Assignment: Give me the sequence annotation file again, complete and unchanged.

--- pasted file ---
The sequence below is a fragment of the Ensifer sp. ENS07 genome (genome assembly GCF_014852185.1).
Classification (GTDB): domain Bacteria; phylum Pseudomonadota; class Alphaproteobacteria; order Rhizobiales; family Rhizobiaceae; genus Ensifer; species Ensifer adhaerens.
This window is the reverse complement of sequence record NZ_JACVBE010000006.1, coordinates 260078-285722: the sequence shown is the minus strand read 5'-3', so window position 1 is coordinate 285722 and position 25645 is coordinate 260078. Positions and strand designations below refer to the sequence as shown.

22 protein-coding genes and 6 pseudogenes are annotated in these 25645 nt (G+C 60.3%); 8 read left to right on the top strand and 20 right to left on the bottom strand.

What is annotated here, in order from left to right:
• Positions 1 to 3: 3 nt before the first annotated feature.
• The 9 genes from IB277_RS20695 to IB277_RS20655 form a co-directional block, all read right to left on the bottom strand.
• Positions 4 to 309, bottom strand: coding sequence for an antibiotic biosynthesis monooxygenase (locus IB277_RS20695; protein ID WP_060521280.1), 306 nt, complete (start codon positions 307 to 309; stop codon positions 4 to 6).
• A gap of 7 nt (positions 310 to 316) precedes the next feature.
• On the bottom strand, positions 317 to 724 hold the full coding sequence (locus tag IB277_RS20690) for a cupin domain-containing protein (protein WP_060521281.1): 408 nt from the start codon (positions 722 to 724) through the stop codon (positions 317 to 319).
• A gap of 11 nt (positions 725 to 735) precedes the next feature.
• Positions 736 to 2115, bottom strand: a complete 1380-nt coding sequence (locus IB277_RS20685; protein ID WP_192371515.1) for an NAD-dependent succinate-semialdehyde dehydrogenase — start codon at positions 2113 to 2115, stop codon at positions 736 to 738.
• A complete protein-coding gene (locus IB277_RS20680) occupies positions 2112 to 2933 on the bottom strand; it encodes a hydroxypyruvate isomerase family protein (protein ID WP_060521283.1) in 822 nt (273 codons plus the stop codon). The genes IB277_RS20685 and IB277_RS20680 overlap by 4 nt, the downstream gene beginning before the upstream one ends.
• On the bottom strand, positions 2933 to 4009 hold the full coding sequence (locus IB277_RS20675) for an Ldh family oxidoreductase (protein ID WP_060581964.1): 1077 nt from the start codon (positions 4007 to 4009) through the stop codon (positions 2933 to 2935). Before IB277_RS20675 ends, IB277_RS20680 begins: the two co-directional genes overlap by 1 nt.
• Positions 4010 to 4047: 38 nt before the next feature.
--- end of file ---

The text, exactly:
The sequence below is a fragment of the Ensifer sp. ENS07 genome (genome assembly GCF_014852185.1).
Classification (GTDB): domain Bacteria; phylum Pseudomonadota; class Alphaproteobacteria; order Rhizobiales; family Rhizobiaceae; genus Ensifer; species Ensifer adhaerens.
This window is the reverse complement of sequence record NZ_JACVBE010000006.1, coordinates 260078-285722: the sequence shown is the minus strand read 5'-3', so window position 1 is coordinate 285722 and position 25645 is coordinate 260078. Positions and strand designations below refer to the sequence as shown.

22 protein-coding genes and 6 pseudogenes are annotated in these 25645 nt (G+C 60.3%); 8 read left to right on the top strand and 20 right to left on the bottom strand.

What is annotated here, in order from left to right:
• Positions 1 to 3: 3 nt before the first annotated feature.
• The 9 genes from IB277_RS20695 to IB277_RS20655 form a co-directional block, all read right to left on the bottom strand.
• Positions 4 to 309, bottom strand: coding sequence for an antibiotic biosynthesis monooxygenase (locus IB277_RS20695; protein ID WP_060521280.1), 306 nt, complete (start codon positions 307 to 309; stop codon positions 4 to 6).
• A gap of 7 nt (positions 310 to 316) precedes the next feature.
• On the bottom strand, positions 317 to 724 hold the full coding sequence (locus tag IB277_RS20690) for a cupin domain-containing protein (protein WP_060521281.1): 408 nt from the start codon (positions 722 to 724) through the stop codon (positions 317 to 319).
• A gap of 11 nt (positions 725 to 735) precedes the next feature.
• Positions 736 to 2115, bottom strand: a complete 1380-nt coding sequence (locus IB277_RS20685; protein ID WP_192371515.1) for an NAD-dependent succinate-semialdehyde dehydrogenase — start codon at positions 2113 to 2115, stop codon at positions 736 to 738.
• A complete protein-coding gene (locus IB277_RS20680) occupies positions 2112 to 2933 on the bottom strand; it encodes a hydroxypyruvate isomerase family protein (protein ID WP_060521283.1) in 822 nt (273 codons plus the stop codon). The genes IB277_RS20685 and IB277_RS20680 overlap by 4 nt, the downstream gene beginning before the upstream one ends.
• On the bottom strand, positions 2933 to 4009 hold the full coding sequence (locus IB277_RS20675) for an Ldh family oxidoreductase (protein ID WP_060581964.1): 1077 nt from the start codon (positions 4007 to 4009) through the stop codon (positions 2933 to 2935). Before IB277_RS20675 ends, IB277_RS20680 begins: the two co-directional genes overlap by 1 nt.
• Positions 4010 to 4047: 38 nt before the next feature.